On 22 April, for example, inspectors returned to the Moscow offices of the Civil Assistance Committee, a well-known NGO working with migrants. The reason for the visit was “information” passed on to them from Georgy Fyodorov, a member of Russia’s Public Chamber. Officials from the Prosecutor’s Office and the FMS checked the IDs of everyone on the premises, given that Fyodorov had claimed that the Forum was involved in “organizing illegal immigration and the legalization of illegal immigrants.” A day later other members of the Public Chamber passed a motion in support of Svetlana Gannushkina, the head of the Committee, but tellingly only nine of the Public Chamber’s 126 members signed the motion.

 

Inspections do not, of course, stop with human rights organizations. Judging by the growing number of NGOs that have been subjected to one, the main qualification for this honor is simply the receipt of foreign funding. Perspectiva, for example, an organization working with disabled people and one of Russia’s leading NGOs, received a letter from its local Prosecutor’s Office in Moscow on 22 April. Just the day before, it had organized a grand dance marathon for people with disabilities, which included a collection toward funding for its support projects. Now it was faced with an administrative marathon: it was required to produce, within 20 hours, a huge list of documents going back three years, including everything relating to funding and any media publications.  

 

You only have to call in at Perspectiva’s offices to see that there are no agents here, and that the organization does immensely valuable work supporting disabled people in Russia. “Perspectiva is a very important and professional organization,” agrees Natalya Taubina, director of Obshchestvenny Verdikt (Public Verdict), an organization that provides free legal aid for victims of unlawful actions by the law enforcement authorities (of course, Public Verdict has not escaped inspection either). “In normal countries this support is provided by the state, whereas here all the state does is run checks on the people who provide the support.” 

 

In the second phase of its inspection, Memorial was asked to produce, in the space of 24 hours, documents adding up to 8,766 pages – the equivalent of 10 copies of Tolstoy’s massive War and Peace. Although, frankly, the absurdities of the present situation are perhaps more reminiscent of writers such as Gogol or Kafka.

 

There is only one topic of conversation in Russia’s voluntary sector these days – who has been audited and who not. Those who haven’t yet had an inspection are preparing for one; those who have, for another one. In these circumstances it is very difficult to actually get on with the work the organization was set up for in the first place.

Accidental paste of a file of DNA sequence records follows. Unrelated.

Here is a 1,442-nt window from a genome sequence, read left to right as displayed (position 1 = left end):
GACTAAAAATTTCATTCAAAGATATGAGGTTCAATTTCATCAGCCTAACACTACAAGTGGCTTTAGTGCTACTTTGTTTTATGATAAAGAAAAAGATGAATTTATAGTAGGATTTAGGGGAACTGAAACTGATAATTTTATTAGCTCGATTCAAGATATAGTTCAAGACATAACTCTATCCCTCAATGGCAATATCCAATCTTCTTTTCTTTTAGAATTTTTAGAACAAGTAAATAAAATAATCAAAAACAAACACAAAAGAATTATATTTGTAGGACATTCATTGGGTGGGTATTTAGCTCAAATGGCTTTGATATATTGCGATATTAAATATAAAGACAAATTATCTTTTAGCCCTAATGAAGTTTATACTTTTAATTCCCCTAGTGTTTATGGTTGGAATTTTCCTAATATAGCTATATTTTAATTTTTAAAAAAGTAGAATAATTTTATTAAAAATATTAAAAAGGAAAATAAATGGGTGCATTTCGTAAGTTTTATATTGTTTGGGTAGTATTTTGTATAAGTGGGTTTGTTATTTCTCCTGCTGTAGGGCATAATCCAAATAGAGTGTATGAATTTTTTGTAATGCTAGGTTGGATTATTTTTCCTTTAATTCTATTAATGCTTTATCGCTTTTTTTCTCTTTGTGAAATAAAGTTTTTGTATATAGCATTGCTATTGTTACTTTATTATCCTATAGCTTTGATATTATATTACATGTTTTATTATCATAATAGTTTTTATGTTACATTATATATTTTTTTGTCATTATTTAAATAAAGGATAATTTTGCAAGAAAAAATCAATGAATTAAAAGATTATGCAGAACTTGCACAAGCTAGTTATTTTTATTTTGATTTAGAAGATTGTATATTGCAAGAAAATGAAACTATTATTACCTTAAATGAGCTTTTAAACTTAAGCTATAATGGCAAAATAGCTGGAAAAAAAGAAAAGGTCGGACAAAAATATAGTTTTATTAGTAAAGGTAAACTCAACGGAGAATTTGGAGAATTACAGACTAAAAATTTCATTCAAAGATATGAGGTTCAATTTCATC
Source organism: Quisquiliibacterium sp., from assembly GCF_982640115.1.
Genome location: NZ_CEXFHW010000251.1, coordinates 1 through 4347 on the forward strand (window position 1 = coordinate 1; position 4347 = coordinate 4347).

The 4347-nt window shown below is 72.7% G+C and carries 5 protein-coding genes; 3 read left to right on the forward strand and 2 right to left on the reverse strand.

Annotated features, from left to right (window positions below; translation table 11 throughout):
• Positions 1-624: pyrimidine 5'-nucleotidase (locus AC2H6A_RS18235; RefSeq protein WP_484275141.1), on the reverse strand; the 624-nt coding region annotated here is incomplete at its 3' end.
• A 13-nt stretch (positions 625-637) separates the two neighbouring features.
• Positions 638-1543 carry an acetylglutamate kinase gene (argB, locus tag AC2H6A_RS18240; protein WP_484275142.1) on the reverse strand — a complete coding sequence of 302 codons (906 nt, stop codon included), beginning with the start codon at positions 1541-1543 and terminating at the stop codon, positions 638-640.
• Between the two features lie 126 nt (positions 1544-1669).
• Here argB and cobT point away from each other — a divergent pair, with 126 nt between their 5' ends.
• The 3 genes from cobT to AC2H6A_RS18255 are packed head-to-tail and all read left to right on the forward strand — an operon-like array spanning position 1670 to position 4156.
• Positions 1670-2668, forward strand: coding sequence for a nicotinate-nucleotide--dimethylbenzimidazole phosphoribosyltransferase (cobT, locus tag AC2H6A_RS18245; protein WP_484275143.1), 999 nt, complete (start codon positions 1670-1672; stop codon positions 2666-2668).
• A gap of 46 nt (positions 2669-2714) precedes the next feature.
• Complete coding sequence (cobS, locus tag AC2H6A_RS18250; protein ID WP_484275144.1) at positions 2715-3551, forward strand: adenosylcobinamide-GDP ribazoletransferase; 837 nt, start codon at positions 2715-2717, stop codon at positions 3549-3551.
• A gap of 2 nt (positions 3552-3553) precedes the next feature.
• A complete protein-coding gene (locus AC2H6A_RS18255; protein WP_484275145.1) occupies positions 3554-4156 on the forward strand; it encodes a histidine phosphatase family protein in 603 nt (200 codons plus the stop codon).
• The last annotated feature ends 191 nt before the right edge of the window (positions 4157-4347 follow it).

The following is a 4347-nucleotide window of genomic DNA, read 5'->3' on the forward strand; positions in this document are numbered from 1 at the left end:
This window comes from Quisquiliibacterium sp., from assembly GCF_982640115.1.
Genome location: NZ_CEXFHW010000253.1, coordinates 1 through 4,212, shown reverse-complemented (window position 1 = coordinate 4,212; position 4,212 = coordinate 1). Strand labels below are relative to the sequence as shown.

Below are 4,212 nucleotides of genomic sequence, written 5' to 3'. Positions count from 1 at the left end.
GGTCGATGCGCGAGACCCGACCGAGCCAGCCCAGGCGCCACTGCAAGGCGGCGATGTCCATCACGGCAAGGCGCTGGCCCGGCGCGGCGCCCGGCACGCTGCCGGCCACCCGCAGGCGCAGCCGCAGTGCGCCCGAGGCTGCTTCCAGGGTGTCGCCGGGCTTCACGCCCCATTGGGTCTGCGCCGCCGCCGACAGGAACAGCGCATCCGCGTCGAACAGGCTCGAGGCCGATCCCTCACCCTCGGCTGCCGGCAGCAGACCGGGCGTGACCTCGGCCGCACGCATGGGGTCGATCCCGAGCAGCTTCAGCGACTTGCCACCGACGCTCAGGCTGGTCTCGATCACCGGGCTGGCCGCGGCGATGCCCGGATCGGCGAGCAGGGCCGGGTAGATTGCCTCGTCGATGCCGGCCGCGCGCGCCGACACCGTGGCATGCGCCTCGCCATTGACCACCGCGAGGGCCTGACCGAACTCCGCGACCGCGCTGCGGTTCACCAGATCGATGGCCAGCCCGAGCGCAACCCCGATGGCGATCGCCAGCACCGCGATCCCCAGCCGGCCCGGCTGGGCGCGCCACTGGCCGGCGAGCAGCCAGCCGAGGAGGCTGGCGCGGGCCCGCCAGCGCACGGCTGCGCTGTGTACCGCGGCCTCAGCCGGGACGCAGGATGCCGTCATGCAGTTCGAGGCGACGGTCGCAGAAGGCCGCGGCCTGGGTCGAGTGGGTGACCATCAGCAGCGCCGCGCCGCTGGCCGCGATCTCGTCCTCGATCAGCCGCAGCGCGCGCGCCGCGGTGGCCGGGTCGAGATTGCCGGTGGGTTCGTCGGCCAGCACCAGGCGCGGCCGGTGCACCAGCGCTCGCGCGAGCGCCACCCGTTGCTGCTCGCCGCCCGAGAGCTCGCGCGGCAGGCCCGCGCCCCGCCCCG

ONLY OBEYING ORDERS

 

“Today I was planning to visit Boris Yeltsin’s grave,” Georgy Satanov, head of the INDEM Foundation wrote on his Facebook page a couple of days ago. “But I, like others, had a second visitation from the inspectors, and had to go to work. Forgive them, Boris Nikolaevich; they are only obeying orders.”

 

Voluntary organizations are not, in fact, the only hostages to this situation. The authorities themselves have seen their workloads increase exponentially, forced to drop what they were doing and race around the country inspecting NGOs.

 

Igor Kalyapin, director of the Nizhny Novgorod Committee against Torture sympathizes with the bureaucrats who were forced to inspect his organization. “In Nizhny Novgorod’s central district alone there are 40 NGOs to be inspected over three years. The office of the local public prosecutor, who is responsible for the process, is simply disappearing under piles of documents. When she asked me to come for an interview, she said, ‘Come whenever you like – the weekend, in the evening, at night – whenever suits you.’ Her staff are being asked to get their heads round the totally unfamiliar activities of very specific organizations: among the NGOs on the list are the Hari Krishna group, the Jewish Cultural Center, the environmental lot, and the people who rescue stray dogs. I asked her why she hadn’t asked the Ministry of Justice for information about them – after all, we all have to lodge our annual reports and accounts with them. Her answer?  ‘We were told to get on with it ourselves.’ ”